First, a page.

- Michael Thompson
One of the best decisions I’ve made over the last few years is creating a shortlist of questions to ask myself to better navigate life.
Questions like, “What’s the next right little step I can take?” and “What would this look like if it were easy?” have the power to create forward progress when the world pushes you back, whereas questions like “If I say yes to this, what am I saying no to?” serve as a strong reminder that time is limited and that I need to prioritize what matters most.
I’m also a fan of a question my friend Niklas Göke shared with me around this time last year: “What would happen if I just kept listening?”
Nik’s advice reminds me that good things happen when we lead with our two ears instead of our ego and think before we speak. Not only that, but it also reminds me that life isn’t Jeopardy and you don’t have to jump in with an answer the first chance you get.
That being said, one of the major life realizations I’ve had that points to Nik’s recommendation is that any individual achievement that doesn’t lead to community advancement isn’t worth very much.
In addition to thinking about how you can better operate as an individual as we head into 2022, below are two questions to give you clarity on who you’re best positioned to best support and how to best go about doing that.
Which people do you want to say [your name] when they’re asked who they’re grateful for?
Conventional wisdom says if we want to be successful, surround ourselves with successful people. I get that. Our inner-circle matters. There’s a lot of truth to the words made famous by Jim Rohn that we’re the average of the five people we spend the most time with.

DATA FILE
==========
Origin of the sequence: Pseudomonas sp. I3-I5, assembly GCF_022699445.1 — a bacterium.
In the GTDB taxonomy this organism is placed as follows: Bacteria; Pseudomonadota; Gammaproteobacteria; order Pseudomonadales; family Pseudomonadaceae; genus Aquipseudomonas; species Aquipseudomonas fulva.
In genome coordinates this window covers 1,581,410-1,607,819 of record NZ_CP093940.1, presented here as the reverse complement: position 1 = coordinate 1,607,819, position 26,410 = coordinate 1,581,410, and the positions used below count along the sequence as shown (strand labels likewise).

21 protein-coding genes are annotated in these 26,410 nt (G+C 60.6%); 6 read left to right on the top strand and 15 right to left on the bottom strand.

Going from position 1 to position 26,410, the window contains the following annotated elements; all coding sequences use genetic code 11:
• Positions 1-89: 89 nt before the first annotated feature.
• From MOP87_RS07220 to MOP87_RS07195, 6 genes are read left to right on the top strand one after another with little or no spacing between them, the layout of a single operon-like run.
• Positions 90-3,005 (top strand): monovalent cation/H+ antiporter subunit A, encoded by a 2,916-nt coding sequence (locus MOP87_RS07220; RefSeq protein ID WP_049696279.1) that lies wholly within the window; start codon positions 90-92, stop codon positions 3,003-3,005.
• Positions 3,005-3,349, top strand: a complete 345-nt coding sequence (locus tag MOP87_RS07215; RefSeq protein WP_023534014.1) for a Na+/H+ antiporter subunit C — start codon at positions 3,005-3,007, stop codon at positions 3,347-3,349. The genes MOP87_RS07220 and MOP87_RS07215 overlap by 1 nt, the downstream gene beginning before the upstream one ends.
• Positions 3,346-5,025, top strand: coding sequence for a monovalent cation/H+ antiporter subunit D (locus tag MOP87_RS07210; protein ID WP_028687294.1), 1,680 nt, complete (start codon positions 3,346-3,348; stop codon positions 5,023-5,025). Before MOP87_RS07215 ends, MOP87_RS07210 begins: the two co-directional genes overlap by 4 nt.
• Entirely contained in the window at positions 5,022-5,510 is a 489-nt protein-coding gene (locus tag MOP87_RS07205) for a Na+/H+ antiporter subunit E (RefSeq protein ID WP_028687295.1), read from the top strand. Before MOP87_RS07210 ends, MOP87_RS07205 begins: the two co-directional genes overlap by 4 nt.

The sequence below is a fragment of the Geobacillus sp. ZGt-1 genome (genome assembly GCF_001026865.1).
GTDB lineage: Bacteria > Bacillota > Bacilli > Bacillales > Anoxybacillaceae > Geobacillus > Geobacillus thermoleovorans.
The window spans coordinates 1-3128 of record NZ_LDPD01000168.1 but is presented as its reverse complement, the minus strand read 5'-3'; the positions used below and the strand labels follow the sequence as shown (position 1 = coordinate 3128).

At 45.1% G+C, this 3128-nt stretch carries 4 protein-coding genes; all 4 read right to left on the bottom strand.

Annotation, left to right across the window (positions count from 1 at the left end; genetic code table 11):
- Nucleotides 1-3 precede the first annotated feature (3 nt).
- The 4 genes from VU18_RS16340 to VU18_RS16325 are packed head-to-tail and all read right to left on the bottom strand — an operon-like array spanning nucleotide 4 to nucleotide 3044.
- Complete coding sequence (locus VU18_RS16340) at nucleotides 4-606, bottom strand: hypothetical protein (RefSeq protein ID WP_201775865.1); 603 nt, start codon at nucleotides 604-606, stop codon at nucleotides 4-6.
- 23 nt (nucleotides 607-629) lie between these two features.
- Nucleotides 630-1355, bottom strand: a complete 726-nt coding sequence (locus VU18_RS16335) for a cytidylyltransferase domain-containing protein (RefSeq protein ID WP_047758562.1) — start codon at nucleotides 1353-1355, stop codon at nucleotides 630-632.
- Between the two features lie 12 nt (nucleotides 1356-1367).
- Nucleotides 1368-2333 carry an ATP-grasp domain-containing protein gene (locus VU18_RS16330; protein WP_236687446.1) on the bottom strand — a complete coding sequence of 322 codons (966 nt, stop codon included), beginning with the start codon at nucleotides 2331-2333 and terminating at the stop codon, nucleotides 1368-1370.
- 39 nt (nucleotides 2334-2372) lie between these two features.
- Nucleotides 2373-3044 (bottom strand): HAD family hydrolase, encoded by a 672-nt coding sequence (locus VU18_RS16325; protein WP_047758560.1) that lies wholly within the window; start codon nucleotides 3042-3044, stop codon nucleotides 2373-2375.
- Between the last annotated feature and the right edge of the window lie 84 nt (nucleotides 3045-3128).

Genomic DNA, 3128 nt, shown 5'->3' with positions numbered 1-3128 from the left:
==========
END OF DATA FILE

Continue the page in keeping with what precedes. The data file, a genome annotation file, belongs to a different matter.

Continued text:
But if I’ve learned anything in my life, it’s that fulfillment comes when we’re focused on raising up others instead of worrying solely about who lifts our own stock.
That’s why this question is so effective. It flips the common question of “Who are you grateful for?” on its head while forcing you to think about the specific people you want to positively impact while opening the door to think about how to do that.
Who are the five people you want to say your name when they’re asked who they’re grateful for?
Sit with this question and zero in until you can see the lines on their faces.
Our lives aren’t measured by who inspires us but rather by who we inspire. If you want to change the world in 2022, screw selfishness and care for five people.
How can I serve my community without creating noise or distractions?
When Jay Clouse, host of the hit podcast Creative Elements, shared this question on Twitter, I immediately reached out to ask if I could use it in the book I’m writing about how quiet people can draw attention to themselves without drawing attention to themselves. My favorite creators and people don’t rely on gimmicks or noise to get attention.
“I’ve got X amount of followers!”
“I’ve earned X amount of money!”
“The world is burning!”
Are these really the messages the world needs right now?
Is posting a dozen times a day on Twitter just to post a dozen times a day on Twitter really helping?
Do we want to be led by people who lead with titles, numbers, or messages that evoke fear in others or create even more of a divide?
I love Jay’s question. It tells me he’s the type of person who has no problem quietly doing his work for the benefit of others which is a seriously attractive quality.
“How can I serve my community without creating noise or a distraction?”
This question forces you to prioritize maximizing other people’s time over your own.
And if there was one message the world needs right now, that’s it.